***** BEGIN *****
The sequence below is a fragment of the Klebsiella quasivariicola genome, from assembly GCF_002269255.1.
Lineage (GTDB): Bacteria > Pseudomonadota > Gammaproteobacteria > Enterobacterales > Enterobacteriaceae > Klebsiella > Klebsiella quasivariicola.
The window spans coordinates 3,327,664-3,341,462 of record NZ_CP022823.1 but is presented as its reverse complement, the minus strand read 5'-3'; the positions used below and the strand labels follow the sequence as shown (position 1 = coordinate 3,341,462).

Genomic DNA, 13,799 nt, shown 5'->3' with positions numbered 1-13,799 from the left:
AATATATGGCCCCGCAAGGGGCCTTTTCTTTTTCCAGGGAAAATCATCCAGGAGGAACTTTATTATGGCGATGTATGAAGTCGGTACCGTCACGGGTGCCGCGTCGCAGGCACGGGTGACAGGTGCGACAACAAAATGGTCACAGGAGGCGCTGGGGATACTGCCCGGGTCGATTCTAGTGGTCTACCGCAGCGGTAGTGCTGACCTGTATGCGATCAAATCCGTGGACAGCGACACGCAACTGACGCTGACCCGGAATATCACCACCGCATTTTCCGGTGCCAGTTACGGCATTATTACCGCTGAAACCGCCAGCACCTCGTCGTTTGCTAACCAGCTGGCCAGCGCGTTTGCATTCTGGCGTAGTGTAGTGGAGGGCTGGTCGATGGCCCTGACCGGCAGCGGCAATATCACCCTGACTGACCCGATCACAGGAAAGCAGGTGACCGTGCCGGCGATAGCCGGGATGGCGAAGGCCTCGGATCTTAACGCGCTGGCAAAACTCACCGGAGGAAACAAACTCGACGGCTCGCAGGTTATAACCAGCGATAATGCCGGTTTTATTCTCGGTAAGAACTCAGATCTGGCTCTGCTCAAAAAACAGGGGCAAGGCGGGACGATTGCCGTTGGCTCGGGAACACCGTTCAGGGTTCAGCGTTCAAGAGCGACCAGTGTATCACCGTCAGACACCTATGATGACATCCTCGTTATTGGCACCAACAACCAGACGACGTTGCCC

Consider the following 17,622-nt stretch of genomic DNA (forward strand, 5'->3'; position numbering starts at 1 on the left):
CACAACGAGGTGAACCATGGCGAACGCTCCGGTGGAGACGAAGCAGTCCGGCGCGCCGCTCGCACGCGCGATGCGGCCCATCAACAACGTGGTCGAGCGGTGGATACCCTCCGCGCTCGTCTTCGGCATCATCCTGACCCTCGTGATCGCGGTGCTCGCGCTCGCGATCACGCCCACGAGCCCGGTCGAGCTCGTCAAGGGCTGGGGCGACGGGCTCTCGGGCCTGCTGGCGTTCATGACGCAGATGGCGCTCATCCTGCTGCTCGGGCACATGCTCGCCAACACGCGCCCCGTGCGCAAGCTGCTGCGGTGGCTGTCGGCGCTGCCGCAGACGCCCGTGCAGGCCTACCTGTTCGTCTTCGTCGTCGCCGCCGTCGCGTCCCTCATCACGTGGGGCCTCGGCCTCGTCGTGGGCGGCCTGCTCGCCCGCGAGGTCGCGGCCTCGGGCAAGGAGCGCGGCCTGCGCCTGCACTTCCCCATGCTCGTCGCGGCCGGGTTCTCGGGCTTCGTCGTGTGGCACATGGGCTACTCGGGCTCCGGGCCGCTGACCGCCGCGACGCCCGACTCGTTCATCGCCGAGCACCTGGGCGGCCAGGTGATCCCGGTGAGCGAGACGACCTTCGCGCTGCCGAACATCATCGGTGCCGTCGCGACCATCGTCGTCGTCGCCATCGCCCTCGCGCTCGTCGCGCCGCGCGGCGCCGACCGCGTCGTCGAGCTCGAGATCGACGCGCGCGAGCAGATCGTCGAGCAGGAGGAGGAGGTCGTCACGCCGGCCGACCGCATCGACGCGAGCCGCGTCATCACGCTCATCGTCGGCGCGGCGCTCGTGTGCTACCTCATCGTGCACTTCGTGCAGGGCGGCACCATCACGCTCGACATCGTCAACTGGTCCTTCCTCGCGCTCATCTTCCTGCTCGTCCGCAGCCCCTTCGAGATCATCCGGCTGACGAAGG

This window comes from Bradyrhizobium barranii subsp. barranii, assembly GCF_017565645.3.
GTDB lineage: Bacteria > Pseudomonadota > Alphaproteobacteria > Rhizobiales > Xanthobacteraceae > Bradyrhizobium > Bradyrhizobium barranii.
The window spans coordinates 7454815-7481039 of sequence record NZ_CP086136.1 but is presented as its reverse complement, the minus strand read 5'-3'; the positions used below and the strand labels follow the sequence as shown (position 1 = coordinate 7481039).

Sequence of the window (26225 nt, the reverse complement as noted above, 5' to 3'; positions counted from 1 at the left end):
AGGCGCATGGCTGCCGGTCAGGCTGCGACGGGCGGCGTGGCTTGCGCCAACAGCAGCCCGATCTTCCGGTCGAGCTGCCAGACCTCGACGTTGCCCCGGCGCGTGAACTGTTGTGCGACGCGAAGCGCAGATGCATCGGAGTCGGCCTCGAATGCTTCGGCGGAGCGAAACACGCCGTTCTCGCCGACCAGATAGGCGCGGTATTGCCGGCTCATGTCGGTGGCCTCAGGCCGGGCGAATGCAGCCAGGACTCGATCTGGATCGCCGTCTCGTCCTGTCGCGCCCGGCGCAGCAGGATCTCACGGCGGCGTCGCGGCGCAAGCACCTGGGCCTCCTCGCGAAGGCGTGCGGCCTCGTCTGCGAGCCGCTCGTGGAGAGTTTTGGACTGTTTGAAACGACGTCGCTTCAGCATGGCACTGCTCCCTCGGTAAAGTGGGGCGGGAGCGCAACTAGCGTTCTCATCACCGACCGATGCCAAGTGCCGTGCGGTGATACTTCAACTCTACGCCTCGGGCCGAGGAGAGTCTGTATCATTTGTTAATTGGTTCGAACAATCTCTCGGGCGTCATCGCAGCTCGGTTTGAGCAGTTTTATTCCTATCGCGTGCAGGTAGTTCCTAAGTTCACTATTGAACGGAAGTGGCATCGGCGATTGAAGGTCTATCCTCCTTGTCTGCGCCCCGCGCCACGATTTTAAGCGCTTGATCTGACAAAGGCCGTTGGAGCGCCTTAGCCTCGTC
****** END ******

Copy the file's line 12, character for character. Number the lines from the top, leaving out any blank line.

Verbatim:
AGGCGCATGGCTGCCGGTCAGGCTGCGACGGGCGGCGTGGCTTGCGCCAACAGCAGCCCGATCTTCCGGTCGAGCTGCCAGACCTCGACGTTGCCCCGGCGCGTGAACTGTTGTGCGACGCGAAGCGCAGATGCATCGGAGTCGGCCTCGAATGCTTCGGCGGAGCGAAACACGCCGTTCTCGCCGACCAGATAGGCGCGGTATTGCCGGCTCATGTCGGTGGCCTCAGGCCGGGCGAATGCAGCCAGGACTCGATCTGGATCGCCGTCTCGTCCTGTCGCGCCCGGCGCAGCAGGATCTCACGGCGGCGTCGCGGCGCAAGCACCTGGGCCTCCTCGCGAAGGCGTGCGGCCTCGTCTGCGAGCCGCTCGTGGAGAGTTTTGGACTGTTTGAAACGACGTCGCTTCAGCATGGCACTGCTCCCTCGGTAAAGTGGGGCGGGAGCGCAACTAGCGTTCTCATCACCGACCGATGCCAAGTGCCGTGCGGTGATACTTCAACTCTACGCCTCGGGCCGAGGAGAGTCTGTATCATTTGTTAATTGGTTCGAACAATCTCTCGGGCGTCATCGCAGCTCGGTTTGAGCAGTTTTATTCCTATCGCGTGCAGGTAGTTCCTAAGTTCACTATTGAACGGAAGTGGCATCGGCGATTGAAGGTCTATCCTCCTTGTCTGCGCCCCGCGCCACGATTTTAAGCGCTTGATCTGACAAAGGCCGTTGGAGCGCCTTAGCCTCGTC